Wait Winthrop

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Waitstill Winthrop (27 February 1642 – 7 November 1717)[1] was a colonial magistrate, military officer, and politician of New England.

Early life[edit]

Winthrop was born on 27 February 1642 in Boston, the capital of the Massachusetts Bay Colony and was named Waitstill at birth, but preferred the shortened name "Wait" during his lifetime. He was the second son born to Elizabeth (née Reade) Winthrop (1615–1672) and John Winthrop the Younger, an early governor of the Connecticut Colony. His elder brother was Fitz-John Winthrop, who served as major-general in the army and governor of Connecticut from 1696 until his death in 1707.[2]

He was the grandson of John Winthrop, a founding governor of the Massachusetts Bay Colony.[2]

Career[edit]

Winthrop served as the chief judge of the Massachusetts Superior Court (the highest court in the Province of Massachusetts Bay), and was a long-time councilor and contender for the governorship of Massachusetts.

During King Philip's War in the 1670s and King William's War in the 1690s, he led the Massachusetts provincial militia. Politically populist, he worked against royal governors, especially Joseph Dudley, and sought the restoration of the first Massachusetts charter.

In 1692, he was appointed by Governor Sir William Phips as one of the magistrates of the Court of Oyer and Terminer that heard the Salem witch trials. That same year he was elected to membership in the Military Company of Massachusetts and was also elected as captain of the Company in June.

When the provincial courts were organized under the new charter of the Province of Massachusetts Bay, Winthrop was one of the initial appointees as an associate justice of the Superior Court of Judicature, as the province's highest court was known.

He held this position until the death of chief justice and acting governor William Stoughton, at which time the Governor's Council appointed him to be chief justice. Political forces allied to him were preparing to travel to London to lobby on his behalf for the position of governor when it was learned that Joseph Dudley had received the appointment. Winthrop then tendered his resignation as chief justice. In 1708, Dudley reappointed him to be chief justice, a position he held until his death in 1717.

Winthrop was also active in other pursuits. When not working at his public duties, he devoted himself to agriculture and the study of medicine, often providing assistance in these arts to his neighbors.

Personal life[edit]

Winthrop was twice married. His first marriage was to Mary Browne (1656–1690), the daughter of William Browne.[1] Before her death at the age of thirty-four in 1690, they were the parents of:[3]

  • John Winthrop (1681–1747), who married Ann Dudley, daughter of Joseph Dudley and granddaughter of Thomas Dudley, both governors of Massachusetts. John graduated from Harvard in 1700, served for some time as a magistrate of Connecticut, and was afterward a fellow of the Royal Society of London, to whose Transactions he was a contributor, and one of whose volumes was dedicated to him.[1]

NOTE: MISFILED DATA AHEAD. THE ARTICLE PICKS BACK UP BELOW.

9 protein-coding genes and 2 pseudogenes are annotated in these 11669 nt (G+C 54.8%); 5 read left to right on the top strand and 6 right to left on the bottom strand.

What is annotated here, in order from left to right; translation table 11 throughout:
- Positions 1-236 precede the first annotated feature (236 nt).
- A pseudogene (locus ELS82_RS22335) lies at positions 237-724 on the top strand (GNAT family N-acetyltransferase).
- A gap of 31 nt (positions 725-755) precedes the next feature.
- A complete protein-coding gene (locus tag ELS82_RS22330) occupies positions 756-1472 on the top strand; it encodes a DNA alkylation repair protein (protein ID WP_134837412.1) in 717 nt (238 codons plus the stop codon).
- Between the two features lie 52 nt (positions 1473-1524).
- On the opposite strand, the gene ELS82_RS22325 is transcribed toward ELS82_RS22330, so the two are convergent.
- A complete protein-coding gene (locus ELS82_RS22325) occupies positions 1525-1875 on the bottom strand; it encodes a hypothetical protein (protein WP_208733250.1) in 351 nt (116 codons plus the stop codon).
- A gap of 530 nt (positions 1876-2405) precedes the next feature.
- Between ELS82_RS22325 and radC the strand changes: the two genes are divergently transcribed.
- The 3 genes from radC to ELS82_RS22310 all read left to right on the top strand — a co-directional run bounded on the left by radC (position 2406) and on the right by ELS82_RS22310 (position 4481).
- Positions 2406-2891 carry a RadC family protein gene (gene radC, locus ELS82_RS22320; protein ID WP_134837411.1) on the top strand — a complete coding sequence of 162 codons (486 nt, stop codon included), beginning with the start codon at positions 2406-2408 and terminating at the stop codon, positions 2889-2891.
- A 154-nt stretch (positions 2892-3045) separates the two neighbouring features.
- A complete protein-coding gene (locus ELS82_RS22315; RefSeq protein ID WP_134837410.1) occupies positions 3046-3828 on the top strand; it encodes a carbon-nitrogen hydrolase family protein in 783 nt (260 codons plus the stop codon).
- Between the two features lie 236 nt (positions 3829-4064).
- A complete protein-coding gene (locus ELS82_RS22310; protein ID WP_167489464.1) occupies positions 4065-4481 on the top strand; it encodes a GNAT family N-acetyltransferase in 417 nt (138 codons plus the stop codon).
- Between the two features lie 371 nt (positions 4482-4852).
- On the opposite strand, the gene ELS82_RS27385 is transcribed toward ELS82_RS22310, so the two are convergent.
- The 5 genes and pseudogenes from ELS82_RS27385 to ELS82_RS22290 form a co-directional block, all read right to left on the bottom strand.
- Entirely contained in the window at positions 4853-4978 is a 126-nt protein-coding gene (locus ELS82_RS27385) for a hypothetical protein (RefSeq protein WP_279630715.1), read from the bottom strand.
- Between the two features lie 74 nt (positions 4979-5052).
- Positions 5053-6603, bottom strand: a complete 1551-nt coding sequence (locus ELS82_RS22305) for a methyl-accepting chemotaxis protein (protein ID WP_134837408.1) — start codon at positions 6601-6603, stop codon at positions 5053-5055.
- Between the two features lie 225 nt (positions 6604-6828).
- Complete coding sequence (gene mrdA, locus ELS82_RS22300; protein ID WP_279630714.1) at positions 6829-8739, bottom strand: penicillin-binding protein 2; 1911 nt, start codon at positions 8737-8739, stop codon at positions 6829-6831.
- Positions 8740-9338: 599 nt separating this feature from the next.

• Elizabeth Winthrop (1683–1683), who died in infancy.[3]
  • William Winthrop (1684–1693), who died young.[3]
  • Ann Winthrop (1686–1746), who married Thomas Lechmere.[3][4]
  • Joseph Winthrop (1689–1693), who died in childhood.[3]

On 13 November 1707, Winthrop married for the second time to Katherine (née Brattle) Eyre (1664–1725), the widow of John Eyre and daughter of Captain Thomas Brattle.[5] Her brother was Thomas Brattle, a merchant who served as treasurer of Harvard College and is known for his involvement in the Salem Witch Trials.[1]

Winthrop died on 7 November 1717.

Descendants[edit]

Through his only surviving son, he was the grandfather of John Still Winthrop, himself the father of Thomas Lindall Winthrop (1760–1841), the 13th Lieutenant Governor of Massachusetts.[1]

References[edit]

  1. ^ a b c d e Beach, Helen (1923). The Descendants of Jacob Sebor: 1709-1793, of Middletown, Connecticut. Books on Demand. pp. 66–67. Retrieved 2 July 2019.
  2. ^ a b Dunn, Richard. Puritans and Yankees: The Winthrop Dynasty of New England. Princeton University Press. 1962.
  3. ^ a b c d e Roberts, Oliver Ayer (1895). History of the Military Company of the Massachusetts, Now Called, the Ancient and Honorable Artillery Company of Massachusetts: 1637-1888. A. Mudge & Son. p. 295. Retrieved 2 July 2019.
  4. ^ Washburne, George Adrian (2006). Imperial Control of the Administration of Justice in the Thirteen American Colonies, 1684-1776. The Lawbook Exchange, Ltd. p. 184. ISBN 9781584776215. Retrieved 2 July 2019.
  5. ^ Collections of the Massachusetts Historical Society | Index to the Sixth Series. Massachusetts Historical Society. 1899. p. 727. Retrieved 2 July 2019.

External links[edit]

Legal offices
New seat Associate Justice of the Massachusetts Superior Court of Judicature
1692–1701
Succeeded by
John Saffin
Preceded by
William Stoughton
Chief Justice of the Massachusetts Superior Court of Judicature
1701
Succeeded by
Isaac Addington
Vacant
Title last held by
Isaac Addington
Chief Justice of the Massachusetts Superior Court of Judicature
1708–1717
Succeeded by
Samuel Sewall